Tuesday, July 16, 2013

Whats wrong with RADAR?

Ever see the news reports about the "World War II RADAR technology"? The headlines are usually provided by the FAA or other vendors when talking about NextGen technologies. RADAR has significantly improved since World War II. It is much more reliable, more consistent, and more accurate. The output now is mostly digital, and requires little adjusting.

All RADAR systems work by sending out a radio signal, and listening for that signal to bounce off a target, and timing the round trip of the signal. A passive RADAR signal is one where dish sends out a signal, and listens for the return. The passive RADAR message can only measure distance from the dish. Knowing the orientation of the antenna when the target distance was measured will allow the operator to know the range and azimuth of the target relative to the antenna.

The radio signal goes about the speed of light through the air, or about one foot per nanosecond, or about 5ms per mile, and remembering to double that for the round trip, will allow the RADAR system to determine the distance.

The RADAR dish is used to focus the transmitted signal, as well as the return signal. The pointy part near the bottom of the dish is the antenna for both the transmitter and receiver. The dish is a parabolic reflector, with the antenna at the focus point. The antennas are aimed at the dish. While the antenna does a good job of focusing the signal, it still goes out in a cone shape.

RADAR will detect various targets. The metal targets reflect the radio signals well. Other material will reflect at different levels. Most aircraft have metal somewhere, including tube and fabric, composite and wooden aircraft. Water also reflects radio signals. A large blob of moisture will show up on RADAR as a target. The processor on the RADAR unit will separate the blobs of moisture from the metal things. The blobs of moisture will be called weather, and the other metal objects will be considered primary targets.  

Many dishes have a secondary surveillance antenna on them as well. Secondary surveillance is used to listen for the transponder that is on many aircraft. The transponder on the aircraft will transmit the aircraft altitude, and some other data. The transponders will automatically transmit when they hear the RADAR interrogation signal.

Mostly there are two types of RADAR in use for civil aviation in the US, enroute and tracon. Enroute RADAR, or ARSR covers a radius of about 250 miles, and the dish rotates in about 12 seconds. Tracon RADAR covers about 60 miles, and the dish rotates in about 4.7 seconds. Both RADAR types can feed computers, that allow different people to see different views of the same data.

Since the RADAR signal go goes out in a cone shape, the exact position of the aircraft is less accurate the farther the target is from the RADAR antenna. The tracon RADAR will be more accurate than the ARSR RADAR since it is turning faster, and only is looking at shorter distances.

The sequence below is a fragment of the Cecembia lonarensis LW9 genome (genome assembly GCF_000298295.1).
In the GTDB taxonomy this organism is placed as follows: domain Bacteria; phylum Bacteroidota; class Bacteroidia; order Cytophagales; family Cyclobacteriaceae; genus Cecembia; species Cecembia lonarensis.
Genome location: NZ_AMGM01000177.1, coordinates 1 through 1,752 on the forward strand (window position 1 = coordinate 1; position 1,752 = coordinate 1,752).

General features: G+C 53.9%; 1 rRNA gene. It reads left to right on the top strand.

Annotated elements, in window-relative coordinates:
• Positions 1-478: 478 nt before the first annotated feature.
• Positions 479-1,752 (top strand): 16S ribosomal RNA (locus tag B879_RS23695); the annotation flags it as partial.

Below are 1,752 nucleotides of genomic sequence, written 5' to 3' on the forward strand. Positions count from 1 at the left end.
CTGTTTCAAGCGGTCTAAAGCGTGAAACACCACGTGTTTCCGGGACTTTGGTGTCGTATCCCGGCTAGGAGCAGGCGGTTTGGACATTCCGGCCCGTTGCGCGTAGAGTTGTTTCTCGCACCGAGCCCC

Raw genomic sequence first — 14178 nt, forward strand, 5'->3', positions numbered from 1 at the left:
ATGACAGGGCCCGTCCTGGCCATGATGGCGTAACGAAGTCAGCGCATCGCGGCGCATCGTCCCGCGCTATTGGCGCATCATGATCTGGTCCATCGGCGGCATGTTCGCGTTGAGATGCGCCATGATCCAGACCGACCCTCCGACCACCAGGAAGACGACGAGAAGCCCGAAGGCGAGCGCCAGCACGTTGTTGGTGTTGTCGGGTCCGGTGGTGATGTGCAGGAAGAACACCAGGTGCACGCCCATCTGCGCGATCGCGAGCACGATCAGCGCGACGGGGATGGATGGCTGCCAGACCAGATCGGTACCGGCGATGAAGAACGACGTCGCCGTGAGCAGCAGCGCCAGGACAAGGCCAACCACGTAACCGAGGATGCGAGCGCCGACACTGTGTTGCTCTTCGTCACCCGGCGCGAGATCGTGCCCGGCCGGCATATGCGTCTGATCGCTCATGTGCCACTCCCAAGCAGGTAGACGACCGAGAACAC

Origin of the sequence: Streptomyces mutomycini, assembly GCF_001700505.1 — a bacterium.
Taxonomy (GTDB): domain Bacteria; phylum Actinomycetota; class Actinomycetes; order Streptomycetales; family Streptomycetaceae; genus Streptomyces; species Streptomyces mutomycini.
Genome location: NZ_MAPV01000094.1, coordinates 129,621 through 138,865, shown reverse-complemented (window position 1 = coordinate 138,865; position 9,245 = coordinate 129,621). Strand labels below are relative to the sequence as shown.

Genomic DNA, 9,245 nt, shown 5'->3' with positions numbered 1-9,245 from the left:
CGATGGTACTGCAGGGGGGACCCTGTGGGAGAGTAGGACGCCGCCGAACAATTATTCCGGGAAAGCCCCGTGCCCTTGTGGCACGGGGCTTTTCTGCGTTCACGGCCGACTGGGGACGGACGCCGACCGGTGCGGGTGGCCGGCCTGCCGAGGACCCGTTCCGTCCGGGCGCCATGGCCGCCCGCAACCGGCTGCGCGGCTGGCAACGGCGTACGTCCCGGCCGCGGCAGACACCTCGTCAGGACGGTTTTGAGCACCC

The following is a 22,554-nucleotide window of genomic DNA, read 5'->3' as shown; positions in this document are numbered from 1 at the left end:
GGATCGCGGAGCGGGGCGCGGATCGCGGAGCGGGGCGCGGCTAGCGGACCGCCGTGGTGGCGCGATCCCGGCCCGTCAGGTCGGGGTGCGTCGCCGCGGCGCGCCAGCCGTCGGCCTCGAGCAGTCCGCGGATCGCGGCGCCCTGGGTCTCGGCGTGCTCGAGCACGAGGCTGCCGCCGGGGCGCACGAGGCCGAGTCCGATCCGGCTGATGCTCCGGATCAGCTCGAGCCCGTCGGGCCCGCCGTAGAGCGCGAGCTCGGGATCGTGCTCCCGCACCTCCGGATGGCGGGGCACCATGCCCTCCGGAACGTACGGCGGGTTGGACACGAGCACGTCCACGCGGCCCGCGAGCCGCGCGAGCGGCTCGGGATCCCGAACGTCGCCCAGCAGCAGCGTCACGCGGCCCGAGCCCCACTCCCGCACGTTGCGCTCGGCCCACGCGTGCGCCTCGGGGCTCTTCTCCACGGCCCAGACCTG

The RADAR signal can be blocked by buildings and terrain. Buildings and terrain can also reflect signals. Reflected signals can make the targets appear to be farther away. If an aircraft is opposite terrain relative to the antenna, it won't be picked up by the RADAR. Enroute charts will have a MSA altitude indicating the lowest altitude the RADAR can allow the controllers to see the aircraft.  

The RADAR units will output various channels, weather, secondary, and primary target data.  This data will be collected by computers, and be correlated to determine a track. Correlating the secondary target with the primary data will allow a track to know an aircraft speed, altitude and location. Correlating the signals will also need to remove bogus signals, like reflections, or smallish blobs of weather.

Newer technologies called multilateration is another way to find an aircraft. The multilateration will rely on the transponder on the aircraft. The ground station will have multiple receivers in known locations. A transmitter in the area will send out a signal, the transponder will detect the signal, and respond. The ground stations will measure the time it took to receive the signal,and the difference will tell the range and azimuth of the signal. The signal will contain the altitude.

Building RADAR sites can be expensive, building multilateration sites can be significantly less. If some acreage is available, the multilateral station can be a good choice to cover mountainous terrain, rather than building new RADAR sites in the mountains. The output of the multilateration system can feed the same computer systems that are used for RADAR displays.

Modern RADAR systems are quite flexible. Much different than the "World War II technology" the newscasters present. RADAR also has the advantage of not requiring any technology on the aircraft to work. Should an aircraft have a system failure, or an operator turn off a transponder. The FAA would like to decommission RADAR, but I believe long term, they won't completely. DOD and other organizations will require their existence. 

Is that helpful?

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